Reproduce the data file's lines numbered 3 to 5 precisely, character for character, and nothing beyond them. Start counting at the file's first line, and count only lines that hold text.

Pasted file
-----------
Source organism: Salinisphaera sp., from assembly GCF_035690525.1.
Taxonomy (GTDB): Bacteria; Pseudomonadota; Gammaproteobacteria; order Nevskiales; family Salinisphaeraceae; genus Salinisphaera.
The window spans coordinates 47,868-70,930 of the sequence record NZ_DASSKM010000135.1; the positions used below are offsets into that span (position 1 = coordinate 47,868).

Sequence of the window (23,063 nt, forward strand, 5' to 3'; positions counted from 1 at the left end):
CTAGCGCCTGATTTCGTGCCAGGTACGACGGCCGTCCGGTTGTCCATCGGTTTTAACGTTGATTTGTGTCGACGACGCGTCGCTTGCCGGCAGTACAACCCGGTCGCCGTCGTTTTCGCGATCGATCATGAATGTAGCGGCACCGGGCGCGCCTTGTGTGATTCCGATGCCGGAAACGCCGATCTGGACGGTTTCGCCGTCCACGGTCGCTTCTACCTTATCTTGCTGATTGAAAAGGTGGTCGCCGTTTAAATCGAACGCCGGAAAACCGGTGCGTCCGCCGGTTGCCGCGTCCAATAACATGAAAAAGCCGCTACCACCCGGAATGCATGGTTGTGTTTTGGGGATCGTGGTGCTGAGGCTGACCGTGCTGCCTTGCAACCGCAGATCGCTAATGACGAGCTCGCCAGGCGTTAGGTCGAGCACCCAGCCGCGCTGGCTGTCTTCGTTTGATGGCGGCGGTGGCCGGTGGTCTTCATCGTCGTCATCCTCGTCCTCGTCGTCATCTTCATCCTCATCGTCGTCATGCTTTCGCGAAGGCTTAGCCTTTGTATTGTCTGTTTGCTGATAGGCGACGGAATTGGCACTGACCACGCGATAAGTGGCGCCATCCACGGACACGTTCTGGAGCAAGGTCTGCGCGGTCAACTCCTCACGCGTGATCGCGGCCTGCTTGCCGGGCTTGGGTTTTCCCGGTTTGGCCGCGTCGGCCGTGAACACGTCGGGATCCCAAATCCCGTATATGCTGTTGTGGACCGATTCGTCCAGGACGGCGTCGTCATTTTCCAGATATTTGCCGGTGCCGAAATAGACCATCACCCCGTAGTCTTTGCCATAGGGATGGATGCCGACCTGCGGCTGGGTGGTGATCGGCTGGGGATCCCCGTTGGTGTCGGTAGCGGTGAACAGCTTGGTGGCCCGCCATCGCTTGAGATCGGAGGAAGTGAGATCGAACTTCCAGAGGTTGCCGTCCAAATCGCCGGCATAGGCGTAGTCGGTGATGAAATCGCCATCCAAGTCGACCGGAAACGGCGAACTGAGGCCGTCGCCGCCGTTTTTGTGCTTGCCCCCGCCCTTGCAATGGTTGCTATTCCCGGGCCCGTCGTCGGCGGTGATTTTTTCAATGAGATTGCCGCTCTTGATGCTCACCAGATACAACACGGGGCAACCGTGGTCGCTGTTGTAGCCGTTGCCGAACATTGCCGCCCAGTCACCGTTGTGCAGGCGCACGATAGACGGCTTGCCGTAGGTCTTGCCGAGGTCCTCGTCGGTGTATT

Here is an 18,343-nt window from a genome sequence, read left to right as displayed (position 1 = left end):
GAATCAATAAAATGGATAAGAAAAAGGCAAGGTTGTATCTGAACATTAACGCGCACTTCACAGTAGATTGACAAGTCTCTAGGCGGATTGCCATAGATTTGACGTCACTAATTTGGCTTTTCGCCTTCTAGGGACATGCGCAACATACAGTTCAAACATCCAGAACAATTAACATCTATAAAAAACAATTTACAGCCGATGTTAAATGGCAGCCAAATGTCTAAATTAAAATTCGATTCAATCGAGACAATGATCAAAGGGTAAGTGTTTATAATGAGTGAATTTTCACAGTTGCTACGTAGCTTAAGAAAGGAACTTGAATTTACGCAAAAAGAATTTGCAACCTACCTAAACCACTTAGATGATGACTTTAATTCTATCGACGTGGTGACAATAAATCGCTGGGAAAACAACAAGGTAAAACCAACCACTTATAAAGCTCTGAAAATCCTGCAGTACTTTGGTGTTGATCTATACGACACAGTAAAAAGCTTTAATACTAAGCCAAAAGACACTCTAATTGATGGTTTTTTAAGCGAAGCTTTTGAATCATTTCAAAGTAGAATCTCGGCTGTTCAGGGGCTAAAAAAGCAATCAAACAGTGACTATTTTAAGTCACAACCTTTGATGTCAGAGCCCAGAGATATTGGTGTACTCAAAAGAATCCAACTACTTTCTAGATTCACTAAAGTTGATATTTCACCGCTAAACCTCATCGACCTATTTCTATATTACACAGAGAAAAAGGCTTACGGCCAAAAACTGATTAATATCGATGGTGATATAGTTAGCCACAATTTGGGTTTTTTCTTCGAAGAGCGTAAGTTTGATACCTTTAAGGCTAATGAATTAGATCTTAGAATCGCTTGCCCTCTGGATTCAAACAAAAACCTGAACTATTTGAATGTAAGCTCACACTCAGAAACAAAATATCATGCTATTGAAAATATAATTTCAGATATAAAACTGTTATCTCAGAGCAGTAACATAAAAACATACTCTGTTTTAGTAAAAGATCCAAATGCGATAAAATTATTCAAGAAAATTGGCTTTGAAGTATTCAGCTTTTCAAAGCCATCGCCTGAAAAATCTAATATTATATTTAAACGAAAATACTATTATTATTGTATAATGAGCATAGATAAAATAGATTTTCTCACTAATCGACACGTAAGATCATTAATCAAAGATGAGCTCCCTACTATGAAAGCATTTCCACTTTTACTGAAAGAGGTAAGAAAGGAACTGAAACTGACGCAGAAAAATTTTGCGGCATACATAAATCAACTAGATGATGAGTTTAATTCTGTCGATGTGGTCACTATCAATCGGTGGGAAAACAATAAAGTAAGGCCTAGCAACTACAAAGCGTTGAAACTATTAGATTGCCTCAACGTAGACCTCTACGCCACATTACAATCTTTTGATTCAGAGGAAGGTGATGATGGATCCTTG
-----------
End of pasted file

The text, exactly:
The window spans coordinates 47,868-70,930 of the sequence record NZ_DASSKM010000135.1; the positions used below are offsets into that span (position 1 = coordinate 47,868).

Sequence of the window (23,063 nt, forward strand, 5' to 3'; positions counted from 1 at the left end):
CTAGCGCCTGATTTCGTGCCAGGTACGACGGCCGTCCGGTTGTCCATCGGTTTTAACGTTGATTTGTGTCGACGACGCGTCGCTTGCCGGCAGTACAACCCGGTCGCCGTCGTTTTCGCGATCGATCATGAATGTAGCGGCACCGGGCGCGCCTTGTGTGATTCCGATGCCGGAAACGCCGATCTGGACGGTTTCGCCGTCCACGGTCGCTTCTACCTTATCTTGCTGATTGAAAAGGTGGTCGCCGTTTAAATCGAACGCCGGAAAACCGGTGCGTCCGCCGGTTGCCGCGTCCAATAACATGAAAAAGCCGCTACCACCCGGAATGCATGGTTGTGTTTTGGGGATCGTGGTGCTGAGGCTGACCGTGCTGCCTTGCAACCGCAGATCGCTAATGACGAGCTCGCCAGGCGTTAGGTCGAGCACCCAGCCGCGCTGGCTGTCTTCGTTTGATGGCGGCGGTGGCCGGTGGTCTTCATCGTCGTCATCCTCGTCCTCGTCGTCATCTTCATCCTCATCGTCGTCATGCTTTCGCGAAGGCTTAGCCTTTGTATTGTCTGTTTGCTGATAGGCGACGGAATTGGCACTGACCACGCGATAAGTGGCGCCATCCACGGACACGTTCTGGAGCAAGGTCTGCGCGGTCAACTCCTCACGCGTGATCGCGGCCTGCTTGCCGGGCTTGGGTTTTCCCGGTTTGGCCGCGTCGGCCGTGAACACGTCGGGATCCCAAATCCCGTATATGCTGTTGTGGACCGATTCGTCCAGGACGGCGTCGTCATTTTCCAGATATTTGCCGGTGCCGAAATAGACCATCACCCCGTAGTCTTTGCCATAGGGATGGATGCCGACCTGCGGCTGGGTGGTGATCGGCTGGGGATCCCCGTTGGTGTCGGTAGCGGTGAACAGCTTGGTGGCCCGCCATCGCTTGAGATCGGAGGAAGTGAGATCGAACTTCCAGAGGTTGCCGTCCAAATCGCCGGCATAGGCGTAGTCGGTGATGAAATCGCCATCCAAGTCGACCGGAAACGGCGAACTGAGGCCGTCGCCGCCGTTTTTGTGCTTGCCCCCGCCCTTGCAATGGTTGCTATTCCCGGGCCCGTCGTCGGCGGTGATTTTTTCAATGAGATTGCCGCTCTTGATGCTCACCAGATACAACACGGGGCAACCGTGGTCGCTGTTGTAGCCGTTGCCGAACATTGCCGCCCAGTCACCGTTGTGCAGGCGCACGATAGACGGCTTGCCGTAGGTCTTGCCGAGGTCCTCGTCGGTGTATT